Low-income Minnesotans are skipping meals not just because they can't afford them but because they're not tapping available food shelves, food stamps and meals programs, according to a study released Monday.
The study found that there's a gap between food opportunities and the number of meals that low-income Minnesotans get from government and charities. To be sure, more and more people are using food shelves. But there are tens of thousands more who are eligible but not seeking aid.
"For example, only 25 percent of our elderly people eligible for food stamps are enrolled in the program,'' said Rob Zeaske, executive director of Second Harvest Heartland, the Maplewood-based food bank that commissioned the study. "About 10 to 15 percent of the children eligible for summer meals programs are enrolled.''
Zeaske said that many Minnesotans either don't know about the programs or are reluctant to apply.
"Minnesotans who are hungry often want to remain invisible,'' he said.
The research showed that 125 million meals are skipped every year in Minnesota by low-income residents who could get help putting food on the table.
It found that most meals consumed by low-income residents, 61 percent, were purchased with their own money. About 22 percent came from government assistance programs.
Francisca Quinones, who on Monday visited the food shelf at the Neighborhood House in St. Paul, may be among the underserved. She said her husband's construction work dried up last month and they have very little income. She just started shopping at the food shelf but had never thought about food stamps or reduced-cost meals programs.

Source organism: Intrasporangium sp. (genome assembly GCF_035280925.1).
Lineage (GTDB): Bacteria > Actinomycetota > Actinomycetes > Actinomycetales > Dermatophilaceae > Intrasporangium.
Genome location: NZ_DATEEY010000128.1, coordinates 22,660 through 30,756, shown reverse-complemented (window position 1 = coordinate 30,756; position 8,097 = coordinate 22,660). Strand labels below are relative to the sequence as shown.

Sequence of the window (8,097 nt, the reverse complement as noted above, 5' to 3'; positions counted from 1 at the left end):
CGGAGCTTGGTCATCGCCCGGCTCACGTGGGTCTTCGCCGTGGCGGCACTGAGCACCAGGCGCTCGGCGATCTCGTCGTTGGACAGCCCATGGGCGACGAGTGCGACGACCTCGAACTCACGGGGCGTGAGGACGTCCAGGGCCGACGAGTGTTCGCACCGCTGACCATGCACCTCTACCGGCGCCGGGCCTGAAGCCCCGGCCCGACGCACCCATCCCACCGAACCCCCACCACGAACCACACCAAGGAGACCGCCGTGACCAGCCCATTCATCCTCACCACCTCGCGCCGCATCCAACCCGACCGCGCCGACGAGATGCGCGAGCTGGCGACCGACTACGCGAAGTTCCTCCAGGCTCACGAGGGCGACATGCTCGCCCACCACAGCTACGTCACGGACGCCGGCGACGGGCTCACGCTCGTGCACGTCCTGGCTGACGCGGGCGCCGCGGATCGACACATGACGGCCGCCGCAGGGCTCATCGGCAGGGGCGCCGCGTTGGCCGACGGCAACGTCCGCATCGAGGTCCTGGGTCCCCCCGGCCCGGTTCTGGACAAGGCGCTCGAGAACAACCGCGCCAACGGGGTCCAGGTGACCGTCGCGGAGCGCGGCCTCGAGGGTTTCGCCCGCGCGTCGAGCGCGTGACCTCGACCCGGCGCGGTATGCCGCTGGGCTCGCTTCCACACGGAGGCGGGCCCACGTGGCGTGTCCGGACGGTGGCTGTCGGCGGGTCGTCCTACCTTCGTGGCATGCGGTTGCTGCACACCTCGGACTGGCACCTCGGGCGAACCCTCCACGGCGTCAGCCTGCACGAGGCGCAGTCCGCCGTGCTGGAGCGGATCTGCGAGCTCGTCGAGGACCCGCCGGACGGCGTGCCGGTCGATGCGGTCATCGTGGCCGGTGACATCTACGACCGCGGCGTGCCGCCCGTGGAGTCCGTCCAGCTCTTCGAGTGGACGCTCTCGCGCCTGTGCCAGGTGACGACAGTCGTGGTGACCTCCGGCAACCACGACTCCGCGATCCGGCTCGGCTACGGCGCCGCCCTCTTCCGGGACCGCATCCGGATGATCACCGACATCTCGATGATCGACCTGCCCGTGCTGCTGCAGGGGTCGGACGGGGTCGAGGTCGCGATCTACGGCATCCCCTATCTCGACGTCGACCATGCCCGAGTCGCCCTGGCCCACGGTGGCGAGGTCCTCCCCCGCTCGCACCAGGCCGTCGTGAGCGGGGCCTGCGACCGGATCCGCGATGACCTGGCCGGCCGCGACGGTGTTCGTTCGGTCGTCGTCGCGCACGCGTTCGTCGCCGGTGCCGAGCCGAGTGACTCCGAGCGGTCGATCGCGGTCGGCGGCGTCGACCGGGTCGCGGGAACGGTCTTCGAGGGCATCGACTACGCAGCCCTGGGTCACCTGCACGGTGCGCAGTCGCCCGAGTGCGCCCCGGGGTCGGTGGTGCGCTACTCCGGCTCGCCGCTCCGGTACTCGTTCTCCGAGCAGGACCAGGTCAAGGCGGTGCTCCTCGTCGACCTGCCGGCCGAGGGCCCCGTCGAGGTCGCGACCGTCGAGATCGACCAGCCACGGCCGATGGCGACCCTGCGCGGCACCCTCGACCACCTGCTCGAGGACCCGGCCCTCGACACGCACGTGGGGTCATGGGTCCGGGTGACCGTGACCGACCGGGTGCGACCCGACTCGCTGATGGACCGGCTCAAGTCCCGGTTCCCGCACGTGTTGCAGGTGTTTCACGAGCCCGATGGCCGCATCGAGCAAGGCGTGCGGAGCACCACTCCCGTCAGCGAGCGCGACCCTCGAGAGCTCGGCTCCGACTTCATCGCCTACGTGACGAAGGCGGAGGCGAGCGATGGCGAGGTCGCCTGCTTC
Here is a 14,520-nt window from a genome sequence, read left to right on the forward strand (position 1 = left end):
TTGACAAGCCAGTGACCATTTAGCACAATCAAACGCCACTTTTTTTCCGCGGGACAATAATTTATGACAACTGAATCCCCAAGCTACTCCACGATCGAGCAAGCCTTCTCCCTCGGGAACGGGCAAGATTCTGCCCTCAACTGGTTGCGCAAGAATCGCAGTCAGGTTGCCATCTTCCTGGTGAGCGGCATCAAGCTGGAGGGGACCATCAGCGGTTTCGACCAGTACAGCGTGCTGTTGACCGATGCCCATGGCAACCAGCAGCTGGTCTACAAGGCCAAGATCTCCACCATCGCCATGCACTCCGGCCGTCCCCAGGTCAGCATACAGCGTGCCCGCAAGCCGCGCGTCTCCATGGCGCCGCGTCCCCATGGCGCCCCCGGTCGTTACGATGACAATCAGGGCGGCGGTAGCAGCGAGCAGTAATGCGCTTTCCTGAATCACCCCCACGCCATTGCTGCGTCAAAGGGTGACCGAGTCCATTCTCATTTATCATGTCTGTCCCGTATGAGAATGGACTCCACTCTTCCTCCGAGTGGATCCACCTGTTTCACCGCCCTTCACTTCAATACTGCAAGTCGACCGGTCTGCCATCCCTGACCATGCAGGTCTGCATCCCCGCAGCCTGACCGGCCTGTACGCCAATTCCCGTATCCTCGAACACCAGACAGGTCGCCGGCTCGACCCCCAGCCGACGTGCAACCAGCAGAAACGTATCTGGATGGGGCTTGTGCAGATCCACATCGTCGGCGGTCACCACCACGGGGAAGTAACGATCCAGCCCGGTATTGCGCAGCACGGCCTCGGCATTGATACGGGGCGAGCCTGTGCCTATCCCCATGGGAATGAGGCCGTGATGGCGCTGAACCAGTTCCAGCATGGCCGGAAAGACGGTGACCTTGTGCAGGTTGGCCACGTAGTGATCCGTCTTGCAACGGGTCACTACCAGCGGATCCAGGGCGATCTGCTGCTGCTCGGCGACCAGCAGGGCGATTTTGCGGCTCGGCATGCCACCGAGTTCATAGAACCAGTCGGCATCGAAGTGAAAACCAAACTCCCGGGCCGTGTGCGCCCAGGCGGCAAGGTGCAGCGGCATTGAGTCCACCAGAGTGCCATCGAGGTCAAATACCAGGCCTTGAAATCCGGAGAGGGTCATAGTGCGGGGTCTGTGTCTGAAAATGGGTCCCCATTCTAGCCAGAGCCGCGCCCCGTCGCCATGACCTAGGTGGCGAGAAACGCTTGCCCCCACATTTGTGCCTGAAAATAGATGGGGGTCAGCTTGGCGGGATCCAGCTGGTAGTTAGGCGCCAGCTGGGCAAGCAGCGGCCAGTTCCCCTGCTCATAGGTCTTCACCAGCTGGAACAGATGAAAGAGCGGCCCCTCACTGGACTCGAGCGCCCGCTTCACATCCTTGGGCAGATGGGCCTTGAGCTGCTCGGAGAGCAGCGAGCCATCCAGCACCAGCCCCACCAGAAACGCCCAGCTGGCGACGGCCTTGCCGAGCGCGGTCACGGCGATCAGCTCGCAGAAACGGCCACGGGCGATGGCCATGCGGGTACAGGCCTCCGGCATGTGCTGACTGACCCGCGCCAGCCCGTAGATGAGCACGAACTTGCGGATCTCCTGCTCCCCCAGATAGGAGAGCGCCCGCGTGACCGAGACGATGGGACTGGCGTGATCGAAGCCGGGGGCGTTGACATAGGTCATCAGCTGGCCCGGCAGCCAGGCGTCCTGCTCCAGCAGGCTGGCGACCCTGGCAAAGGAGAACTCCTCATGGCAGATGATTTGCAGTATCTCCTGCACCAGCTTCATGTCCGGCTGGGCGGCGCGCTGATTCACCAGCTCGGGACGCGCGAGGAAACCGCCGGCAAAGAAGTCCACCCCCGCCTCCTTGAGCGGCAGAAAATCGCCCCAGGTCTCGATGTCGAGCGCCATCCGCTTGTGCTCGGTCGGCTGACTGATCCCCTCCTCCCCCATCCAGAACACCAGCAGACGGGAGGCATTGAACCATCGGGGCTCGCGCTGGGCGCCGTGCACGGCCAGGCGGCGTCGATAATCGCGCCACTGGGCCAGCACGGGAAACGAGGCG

"This really helps so we don't have to buy everything on our own,'' said Quinones, pushing an orange shopping cart through the aisles of the tiny food shelf store.
The Neighborhood House food shelf saw a 23 percent increase in demand for food from December 2007 to December 2008, said Cindi Yang, its director. Yang said the Second Harvest study is an important reminder that food shelf clients may need to be steered to other food services.
Second Harvest launched its study to try to get a different look at hunger in Minnesota, not just the number of people relying on food shelves or getting food stamps. The figures, from 2007, are estimates.
The research looked at the number of Minnesotans earning less than 185 percent of the federal poverty line (about $33,000 for a family of three) and the total meals they would need for a year. It then subtracted the number of meals they could provide for their family (based on $35.89 per person per week) and the amount of food that charities and government distributed that year. The University of Minnesota Food Industry Center helped set up the study, Zeaske said.
It found that Carver County had the greatest gap in the metro area between meals needed and meals provided; 14 percent of its eligible residents had skipped a meal. That figure in other metro counties ranged from 10 to 13 percent.
Now that the gap has been documented, Second Harvest intends to work with other anti-hunger groups to better connect needy families with food programs.
Said Zeaske: "Clearly there is work to be done to improve our own ability to get more food into the hands of the hungry.''
Jean Hopfensperger • 612-673-4511